There are a lot of misconceptions about long distance running, and most of them are due to people having little to no understanding of this worthwhile activity. That being said, here are five of the most common misconceptions about long distance running that you ought to know. . . and dismiss.
Misconception 1: Running is Bad for the Heart
One of the biggest misconceptions about long distance running is that it is bad for the heart. On the contrary, running, like all physical activities, can help strengthen the heart, as suggested in the Perelman School of Medicine’s study ‘Is Running Really Good for the Heart?’ The key, ultimately, is to not overdo it, as anything in excess is counterintuitive.
Misconception 2: Running Ruins Your Knees
Your lower limbs take a pounding when you run, and the more you do it, the more you put your knees at risk of being ruined. At least, that’s what many people say. But the opposite might actually be true: running might help you avoid knee problems in the future. A study published in the National Center for Biotechnology Information found that running “appears to decrease knee intra-articular pro-inflammatory cytokine concentration,.” In layman’s terms, runners had less inflammation in the knees, which is a precursor to arthritis, compared to non-runners. (To read more on this, check out our ‘Running – Good or Bad for Your Knees?’ post.)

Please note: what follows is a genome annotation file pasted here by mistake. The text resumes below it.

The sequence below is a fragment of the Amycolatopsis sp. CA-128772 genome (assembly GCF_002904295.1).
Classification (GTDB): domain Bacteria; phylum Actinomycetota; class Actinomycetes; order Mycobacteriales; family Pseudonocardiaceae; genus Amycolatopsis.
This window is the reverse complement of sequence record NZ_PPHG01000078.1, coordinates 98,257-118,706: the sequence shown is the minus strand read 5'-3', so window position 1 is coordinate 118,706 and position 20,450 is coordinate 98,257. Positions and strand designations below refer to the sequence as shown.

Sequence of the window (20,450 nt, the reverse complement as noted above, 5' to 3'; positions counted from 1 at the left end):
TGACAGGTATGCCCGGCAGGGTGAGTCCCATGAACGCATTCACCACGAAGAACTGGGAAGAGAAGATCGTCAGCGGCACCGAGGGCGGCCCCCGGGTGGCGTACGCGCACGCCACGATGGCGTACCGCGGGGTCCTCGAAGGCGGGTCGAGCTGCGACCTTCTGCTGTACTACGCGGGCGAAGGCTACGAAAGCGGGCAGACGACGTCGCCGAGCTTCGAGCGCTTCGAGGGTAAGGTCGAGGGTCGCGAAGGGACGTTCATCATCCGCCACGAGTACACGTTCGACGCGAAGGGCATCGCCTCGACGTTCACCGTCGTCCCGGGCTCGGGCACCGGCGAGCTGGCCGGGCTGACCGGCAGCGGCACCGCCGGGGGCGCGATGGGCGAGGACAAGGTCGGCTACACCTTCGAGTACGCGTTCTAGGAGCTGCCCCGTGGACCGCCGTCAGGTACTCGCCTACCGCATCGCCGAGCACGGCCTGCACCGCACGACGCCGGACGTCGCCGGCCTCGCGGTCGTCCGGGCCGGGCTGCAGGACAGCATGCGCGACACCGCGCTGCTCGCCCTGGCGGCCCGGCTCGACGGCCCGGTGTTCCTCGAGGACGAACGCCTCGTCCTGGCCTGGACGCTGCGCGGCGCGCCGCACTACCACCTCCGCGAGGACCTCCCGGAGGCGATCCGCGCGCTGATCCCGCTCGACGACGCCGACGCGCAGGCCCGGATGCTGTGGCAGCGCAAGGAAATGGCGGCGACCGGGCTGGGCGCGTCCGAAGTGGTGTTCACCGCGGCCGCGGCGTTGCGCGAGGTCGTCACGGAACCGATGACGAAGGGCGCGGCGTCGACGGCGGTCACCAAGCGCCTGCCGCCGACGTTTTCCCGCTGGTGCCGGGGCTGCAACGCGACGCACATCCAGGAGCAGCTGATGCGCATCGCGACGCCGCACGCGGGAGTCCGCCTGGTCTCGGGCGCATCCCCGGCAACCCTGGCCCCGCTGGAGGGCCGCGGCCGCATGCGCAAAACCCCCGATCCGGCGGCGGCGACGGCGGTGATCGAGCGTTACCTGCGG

Misconception 3: You Must Run All the Time
To run long distances you have to get used to running for long periods of time – so you need to train all the time, right? Well, not exactly. There’s a need to train, yes, but running all the time is not something long distance runners do as it can lead to injury. Instead, long distance runners train strategically and smartly. Training usually involves long runs on weekends, speed work once or twice a week, easy recovery runs, and a day or two off.
Misconception 4: Runners Need Not Build Strength
As Esquire notes in ‘Debunking The 6 Most Common Running Myths’, strength training “helps build your running potential,” particularly when leg exercises are correctly incorporated into your training. By doing these exercises, you will be able to build the muscles and joints in your lower body, and this means they will be stronger, more stable, and more able to withstand the grind of running long distances.
Misconception 5: Technology Has No Place in Running
Part of the allure of long distance running is its simplicity, and some argue that technology gets in the way of the sport’s innate unpretentiousness. But the fact is that technology has transformed nearly every type sport, helping athletes from all disciplines improve their performance. News platform Coral claims that tracking technologies are commonly used by professional teams due to the “exhaustive amounts of data” that becomes available. These same technologies, contrary to traditional beliefs, have a place in long distance running, too, as they give runners the capability to monitor and record real time information about their performance. The Lumo Run Sensor can even help you run better, as this sensor tracks all your essential running stats that you can later look over to check areas for improvement. The key here is to find the perfect balance that will allow you to make full use of technology yet enjoy the simplicity of the sport.
Guest post by: SophieMya